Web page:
Sunday, June 14, 2009

Victory Garden: Obama Inspiration

Not unlike many households in America, we find ourselves following the Obama family with interest. Perhaps it's because we share some commonalities: we have two small girls, we are multi-racial, and the girls desperately want a puppy (nope, not gonna happen). We are also trying to eat more locally grown, organic produce.

Miss D. came home from school this spring all a-buzz about the Victory Garden the Obamas were planting.

"Can we plant a victory garden this year, Mama?" she asked.

Miss M. overheard her sister's plea and seconded the vote.

Problem is, I have a black thumb. I kill living green things. No lie, I even killed a cactus once. It's that bad. But it's pretty hard when faced with enthusiasm like this.

Oh boy.

The Obama victory garden is, of course, a much more grandiose affair. We don't have 1100 square feet to plant on, we don't have beehives and beekeepers, and we certainly don't have hordes of volunteers clamoring to do such thrilling tasks as spread shit and yank up weeds.

But the great news is, we have lovely, generous neighbors who also happen to have two girls, a mixed race family, and an interest in all things Obama.

They wanted to plant a Victory Garden, too. And after a little negotiating, we came up with a pretty swell plan. The K Family (and welcome to brand new baby boy G who is joining the girls!) next door offered to grow the veggies, and we agreed to focus on herbs.

I put mint IN the garden, which is probably a bad idea. If it threatens to take over, we may need to find a new home for it.

I found some cool varieties of Thai basil, and since both families love Asian food, that went in. Along with flat leaf parsley, italian basil, rosemary, cilantro and chives.

The K family planted broccoli, which looks pretty cool.

They also planted zucchini, tomatoes, carrots, and some dang gorgeous peppers.

And my favorite flower in the entire world.

Did I mention how blessed we are to have such amazing neighbors? So welcome to the K-T Victory Garden. The garden has 4 eager little workers waiting to get their hands dirty this summer and hopefully try some new, fresh produce. And at the rate the rain's been falling, it looks like it might be a bumper crop year.

We will keep you posted.


  1. Good luck on your garden!! In mine, the rosemary and lavender I planted did not flourish b/c I put them in a spot that did not get full sun- a mistake. My cilantro is flourishing but I learned about "bolting" and sowed a second crop so I could have continuous cilantro; will soon be sowing a third seed crop (we love cilantro).

    None of my basil took off so I transplanted seedlings and they seem to be finally doing well; I am sure you know about pinching off the top two terminal leaves on each bunch as it grows so that the plant becomes bushier and produces more basil (if not, consider that a tip.)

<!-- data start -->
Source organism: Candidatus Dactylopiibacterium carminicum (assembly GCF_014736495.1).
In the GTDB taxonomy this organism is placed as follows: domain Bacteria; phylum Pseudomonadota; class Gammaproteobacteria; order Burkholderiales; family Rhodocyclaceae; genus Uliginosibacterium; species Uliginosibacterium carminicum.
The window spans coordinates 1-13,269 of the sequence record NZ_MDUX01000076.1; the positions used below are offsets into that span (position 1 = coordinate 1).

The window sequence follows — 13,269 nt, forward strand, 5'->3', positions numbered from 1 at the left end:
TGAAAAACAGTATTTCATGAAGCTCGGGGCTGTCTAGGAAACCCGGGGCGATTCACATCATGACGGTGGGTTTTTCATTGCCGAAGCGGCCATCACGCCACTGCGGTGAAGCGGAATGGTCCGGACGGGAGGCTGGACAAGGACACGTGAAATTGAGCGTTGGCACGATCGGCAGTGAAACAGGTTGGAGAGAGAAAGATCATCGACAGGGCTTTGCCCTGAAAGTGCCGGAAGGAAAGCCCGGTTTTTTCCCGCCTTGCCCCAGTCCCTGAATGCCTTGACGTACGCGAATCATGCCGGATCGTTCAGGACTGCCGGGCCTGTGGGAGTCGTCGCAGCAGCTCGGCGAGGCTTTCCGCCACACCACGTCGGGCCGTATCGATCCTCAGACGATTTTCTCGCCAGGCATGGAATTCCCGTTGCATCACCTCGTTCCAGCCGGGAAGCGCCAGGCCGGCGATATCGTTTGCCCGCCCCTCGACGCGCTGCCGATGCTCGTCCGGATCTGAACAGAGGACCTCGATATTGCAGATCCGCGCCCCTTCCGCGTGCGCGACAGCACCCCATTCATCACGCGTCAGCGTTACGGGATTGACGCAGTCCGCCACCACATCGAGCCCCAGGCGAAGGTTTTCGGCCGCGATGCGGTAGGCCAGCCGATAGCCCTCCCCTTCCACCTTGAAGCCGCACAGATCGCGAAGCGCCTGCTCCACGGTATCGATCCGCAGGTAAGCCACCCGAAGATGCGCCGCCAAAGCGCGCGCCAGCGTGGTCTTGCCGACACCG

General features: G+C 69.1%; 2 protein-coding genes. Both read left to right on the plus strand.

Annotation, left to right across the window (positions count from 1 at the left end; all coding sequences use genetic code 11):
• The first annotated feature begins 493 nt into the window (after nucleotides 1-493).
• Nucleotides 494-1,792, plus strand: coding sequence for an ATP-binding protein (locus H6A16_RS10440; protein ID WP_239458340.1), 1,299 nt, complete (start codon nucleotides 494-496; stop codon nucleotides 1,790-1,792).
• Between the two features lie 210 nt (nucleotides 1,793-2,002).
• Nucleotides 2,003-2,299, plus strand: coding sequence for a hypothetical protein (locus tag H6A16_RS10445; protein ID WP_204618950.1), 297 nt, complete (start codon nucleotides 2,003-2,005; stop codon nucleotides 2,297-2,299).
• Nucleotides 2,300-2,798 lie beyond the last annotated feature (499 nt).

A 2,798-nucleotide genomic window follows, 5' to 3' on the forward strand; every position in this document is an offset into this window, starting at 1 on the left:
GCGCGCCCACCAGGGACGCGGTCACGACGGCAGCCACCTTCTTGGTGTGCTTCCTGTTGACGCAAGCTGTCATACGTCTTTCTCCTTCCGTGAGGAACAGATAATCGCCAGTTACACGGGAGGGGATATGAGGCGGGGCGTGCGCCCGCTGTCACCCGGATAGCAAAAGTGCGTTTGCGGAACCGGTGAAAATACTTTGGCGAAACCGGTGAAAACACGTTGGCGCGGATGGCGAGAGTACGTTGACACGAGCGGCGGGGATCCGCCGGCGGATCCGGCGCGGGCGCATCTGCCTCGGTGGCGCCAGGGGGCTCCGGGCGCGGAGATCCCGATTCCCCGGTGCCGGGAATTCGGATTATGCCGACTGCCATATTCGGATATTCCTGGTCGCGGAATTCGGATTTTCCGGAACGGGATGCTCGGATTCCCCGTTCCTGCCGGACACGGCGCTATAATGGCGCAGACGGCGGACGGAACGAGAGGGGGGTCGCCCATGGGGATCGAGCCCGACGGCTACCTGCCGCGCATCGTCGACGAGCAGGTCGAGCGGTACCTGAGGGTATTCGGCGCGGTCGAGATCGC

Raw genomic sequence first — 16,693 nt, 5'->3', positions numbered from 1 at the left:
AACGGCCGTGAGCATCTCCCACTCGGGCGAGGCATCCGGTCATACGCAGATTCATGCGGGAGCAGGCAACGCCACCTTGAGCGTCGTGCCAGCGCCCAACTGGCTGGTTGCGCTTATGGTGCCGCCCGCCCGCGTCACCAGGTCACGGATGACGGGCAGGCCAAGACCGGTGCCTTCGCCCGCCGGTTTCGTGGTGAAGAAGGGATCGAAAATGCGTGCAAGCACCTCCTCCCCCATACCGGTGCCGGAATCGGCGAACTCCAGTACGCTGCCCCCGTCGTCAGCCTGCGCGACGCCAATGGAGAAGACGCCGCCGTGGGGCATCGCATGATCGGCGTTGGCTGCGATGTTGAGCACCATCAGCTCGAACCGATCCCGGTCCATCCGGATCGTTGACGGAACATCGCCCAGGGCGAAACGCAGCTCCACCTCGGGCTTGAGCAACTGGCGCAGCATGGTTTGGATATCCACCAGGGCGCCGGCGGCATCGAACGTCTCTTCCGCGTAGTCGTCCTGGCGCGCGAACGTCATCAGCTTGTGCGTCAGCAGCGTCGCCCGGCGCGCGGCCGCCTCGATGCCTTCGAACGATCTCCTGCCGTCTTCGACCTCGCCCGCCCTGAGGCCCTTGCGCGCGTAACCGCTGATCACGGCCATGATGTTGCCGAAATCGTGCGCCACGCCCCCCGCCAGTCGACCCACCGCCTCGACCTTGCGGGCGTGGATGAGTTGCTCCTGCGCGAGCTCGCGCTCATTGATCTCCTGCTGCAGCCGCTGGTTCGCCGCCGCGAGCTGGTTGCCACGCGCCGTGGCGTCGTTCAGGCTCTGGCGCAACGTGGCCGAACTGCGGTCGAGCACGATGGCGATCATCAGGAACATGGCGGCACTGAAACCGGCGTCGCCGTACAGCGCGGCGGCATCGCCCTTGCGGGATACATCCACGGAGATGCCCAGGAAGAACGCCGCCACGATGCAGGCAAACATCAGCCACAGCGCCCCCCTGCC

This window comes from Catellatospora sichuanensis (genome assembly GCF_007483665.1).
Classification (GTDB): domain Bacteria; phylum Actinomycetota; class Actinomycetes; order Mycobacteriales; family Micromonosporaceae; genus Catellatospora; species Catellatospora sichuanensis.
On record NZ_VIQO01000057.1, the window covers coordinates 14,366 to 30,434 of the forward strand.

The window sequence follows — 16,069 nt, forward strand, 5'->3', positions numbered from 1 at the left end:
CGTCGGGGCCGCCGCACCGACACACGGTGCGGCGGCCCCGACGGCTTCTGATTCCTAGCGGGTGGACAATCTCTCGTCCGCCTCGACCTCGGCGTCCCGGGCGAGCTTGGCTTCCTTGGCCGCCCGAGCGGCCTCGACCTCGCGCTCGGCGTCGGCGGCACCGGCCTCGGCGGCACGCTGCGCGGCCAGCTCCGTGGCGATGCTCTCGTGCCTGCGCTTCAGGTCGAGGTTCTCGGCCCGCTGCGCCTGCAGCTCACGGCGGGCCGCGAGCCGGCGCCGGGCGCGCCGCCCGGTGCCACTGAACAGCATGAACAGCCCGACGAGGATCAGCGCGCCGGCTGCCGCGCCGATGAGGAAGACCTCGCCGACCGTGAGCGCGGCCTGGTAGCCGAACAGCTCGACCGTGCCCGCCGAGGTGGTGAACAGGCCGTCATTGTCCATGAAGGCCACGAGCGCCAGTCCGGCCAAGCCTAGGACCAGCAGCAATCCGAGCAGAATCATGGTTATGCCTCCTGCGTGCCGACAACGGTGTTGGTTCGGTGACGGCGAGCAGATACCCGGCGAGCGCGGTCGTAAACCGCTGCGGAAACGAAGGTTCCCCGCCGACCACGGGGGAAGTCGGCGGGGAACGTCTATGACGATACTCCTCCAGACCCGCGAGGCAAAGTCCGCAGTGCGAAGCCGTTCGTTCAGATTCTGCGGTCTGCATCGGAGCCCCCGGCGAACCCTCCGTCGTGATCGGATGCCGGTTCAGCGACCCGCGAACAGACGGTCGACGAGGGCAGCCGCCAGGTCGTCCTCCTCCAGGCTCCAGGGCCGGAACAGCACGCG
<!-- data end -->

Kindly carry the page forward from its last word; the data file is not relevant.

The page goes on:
I am hoping that Michelle Obama will champion a change in school lunch standards around the nation; an article I read recently talked about her views on the issue. I am about to address this topic in a post on my blog. She mentioned that planting the Victory Garden was the beginning of awareness for young people and we need to educate children in schools about healthy eating . . .

  2. Siren,

    I definitely agree on the school lunch issue. Jamie Oliver has done wonders for England, and I'd like to see a grass-roots movement like that in the States.

    Thanks for the basil tip (didn't know) and if you don't mind my asking, what is "bolting?"

  3. Looks beautiful, make sure you show us your harvest!

  4. Hey - this is great! A great way to get the kids active, make/develop new friendships with the neighbours and eat healthy veg! I love it! I'm also envious as I wish I had my own garden. Such a good idea though!

  5. That's great! We have a small garden too. It's a lot of fun and very rewarding to pick your own produce. "Bolting" is when the herbs start to go to seed. You'll see a shoot coming from the top of the plant that looks different from the rest and will start to get seeds and small flowers on it. You want to pinch this off when you see it. That way the plant will keep making more leaves. Herbs (especially basil) will tend to "bolt" when it gets hot (above 85) outside.

  6. Phoo-D has it right. Because my basil never grew and I have these transplants that seem to be doing ok for now I haven't seen it in basil, but in the cilantro, their stems start to get really thick, and they start producing the feathery leaves instead of the flat ones.

  7. Good for you guys! My girls are obsessed with the Obamas as well, especially their dog. My basil bolted last year because I was clueless (it was my first time growing it). Hopefully this year I will do better. I also thought it was a little harder to grow cilantro than I thought it would be. That bolted as well. I am trying chives this year, and I am not sure if I need to cut that before it goes to seed as well. Anyone?

  8. Went outside today and the basil was starting to bolt--so glad I have plant-savvy friends to rely on!